(Closed) Advice for prospective adoptive parents?

posted 8 years ago in Babies
Post # 4
Member
467 posts
Helper bee
  • Wedding: October 2013

@MissGreen: I really wouldn’t worry about that big fear. You’re the ones who’ve raised them and loved them and they’ll love you. If you’re open about the relationship with the child and help them out and stand by them if they do want to find their birth parents they’ll love you all the more for it. For a lot of people it’s not who gave birth to them, but who looks after, raises and loves them that they consider parents.

Personally, I’m so glad that you’re so concerned for your future adopted child(ren) My mother was adopted and she’s actually been diagnosed with post traumatic stress from all the events in her childhood in regards to her adopted parents. Just love and care for your kids and they’ll love you no matter what.

Post # 6
Member
1359 posts
Bumble bee
  • Wedding: June 2011

@MissGreen: I hope I cover all the bases here – or at least most of them. If you have more questions PLEASE feel free to PM me! Here goes.

My younger sister (and various cousins, but that’s another story) are adopted. In total, there are 7 adopted children in my extended family. My sister is now 10 (in January), and we adopted her when she had just turned 4. She was actual a student in my mom’s preschool class, and had a really awful biological background situation, as well as foster history. Her foster family she was with at that point adopted her infant bio brother but told DCYF that sister had to be out by the last day of (pre!)school – they didn’t want to adopt her.

She had already been given 2 “family” books (where adopted children are told, this will be your new dad, new mom, etc) two different times, but then when the adoptive parents received HER book, they changed their minds. she was diagnosed with RAD (reactive attachment disorder) and that scared them off.

My mom was so horrified by all this (she knew much of the information as her teacher, as well as finding out through other sources that knew the foster family). She talked to some people to pull strings and was able to get her into our house before school ended. Previously, my parents were not even registered as fosters, and never had fostered before. My mom so desperately did not want sister to get thrown back into the system that she and my dad spent HOURS and hours each week taking classes and getting certified.

Sister moved in with us in June of that year, and her adoption was finalized that December.

I’m not going to lie – it was really, really tough. There were ups – like when she first stopped calling my mom, “Mrs. First Name” (like preschool) to “Mom” – and then downs, where she would yell at my mom, “f**k you!” (yes, she was four..and in a size 2T. scary little thing!).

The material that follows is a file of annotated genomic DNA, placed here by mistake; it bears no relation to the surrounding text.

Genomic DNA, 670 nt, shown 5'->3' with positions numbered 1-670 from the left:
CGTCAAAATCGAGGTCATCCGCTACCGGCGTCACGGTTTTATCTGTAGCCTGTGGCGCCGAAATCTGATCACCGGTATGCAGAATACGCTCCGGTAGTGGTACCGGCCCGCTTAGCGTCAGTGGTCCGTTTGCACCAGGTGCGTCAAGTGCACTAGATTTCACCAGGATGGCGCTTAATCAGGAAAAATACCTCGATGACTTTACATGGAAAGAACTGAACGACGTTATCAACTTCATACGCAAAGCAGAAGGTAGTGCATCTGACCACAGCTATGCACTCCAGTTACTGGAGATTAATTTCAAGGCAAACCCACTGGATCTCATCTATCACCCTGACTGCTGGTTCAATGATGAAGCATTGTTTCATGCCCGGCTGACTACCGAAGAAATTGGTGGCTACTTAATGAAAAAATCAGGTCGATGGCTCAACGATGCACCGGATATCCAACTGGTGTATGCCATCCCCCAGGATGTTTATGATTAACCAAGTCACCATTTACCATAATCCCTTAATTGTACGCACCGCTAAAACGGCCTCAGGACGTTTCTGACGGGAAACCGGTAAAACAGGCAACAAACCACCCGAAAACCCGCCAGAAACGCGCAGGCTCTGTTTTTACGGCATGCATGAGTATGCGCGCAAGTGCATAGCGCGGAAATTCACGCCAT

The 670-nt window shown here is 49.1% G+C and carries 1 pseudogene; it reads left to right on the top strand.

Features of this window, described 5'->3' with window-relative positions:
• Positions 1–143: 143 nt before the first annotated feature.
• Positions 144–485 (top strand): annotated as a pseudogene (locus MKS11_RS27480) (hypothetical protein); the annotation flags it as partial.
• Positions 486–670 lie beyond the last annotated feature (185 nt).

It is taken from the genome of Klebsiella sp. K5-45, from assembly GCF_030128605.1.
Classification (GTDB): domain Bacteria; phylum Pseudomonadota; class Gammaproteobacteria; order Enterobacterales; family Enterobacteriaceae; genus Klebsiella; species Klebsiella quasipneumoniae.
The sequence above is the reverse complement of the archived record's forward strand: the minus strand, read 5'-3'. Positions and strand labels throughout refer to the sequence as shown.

However, through it all, my parents created and stuck with a serious routine, to prove to her that she wasn’t going to be sent back. It took a couple years, but she’s amazing today. They always let her see her biological siblings (who she now calls her “friends,” all five of them in state!) She knows she has a bio mom and dad, old foster parents, etc.

My parents HAVE had an issue with her old foster family. They lived a couple streets over from us at the time of the adoption, and since have moved, but are still in the same town. My parents run into them everywhere. At first it was horrible, because my sister remembered them and would act out for weeks after, but she doesn’t remember them much anymore.

Obviously every case is different, but I think that any child goes through the phase where they resent their parents. I cringe when I remember shouting, “I hate you!” to my parents. My parents surely will have those issues with my younger sister, but the positives outweigh the negatives. As long as you recognize to the child (when he/she and you are ready to) that they do have other family members, and you’ll tell them all the information you can (or are comfortable sharing), you’ll be okay.

I commend you so much for thinking of adoption. I think it’s amazing. Tough, but amazing.

Sorry so long! I hope I didn’t lose you. If I forgot to answer anything, again, feel free to PM me. Smile

Post # 7
Member
467 posts
Helper bee
  • Wedding: October 2013

@MissGreen: *massive huge hugs* I know all about the getting hurt part. The amount of times i’ve been there for my mum because of it all is ridiculous. But adoption is (mostly) a wonderful thing. There will always be hardships but that’s what comes with being a parent. For what it’s worth; I think you’ll be great 🙂

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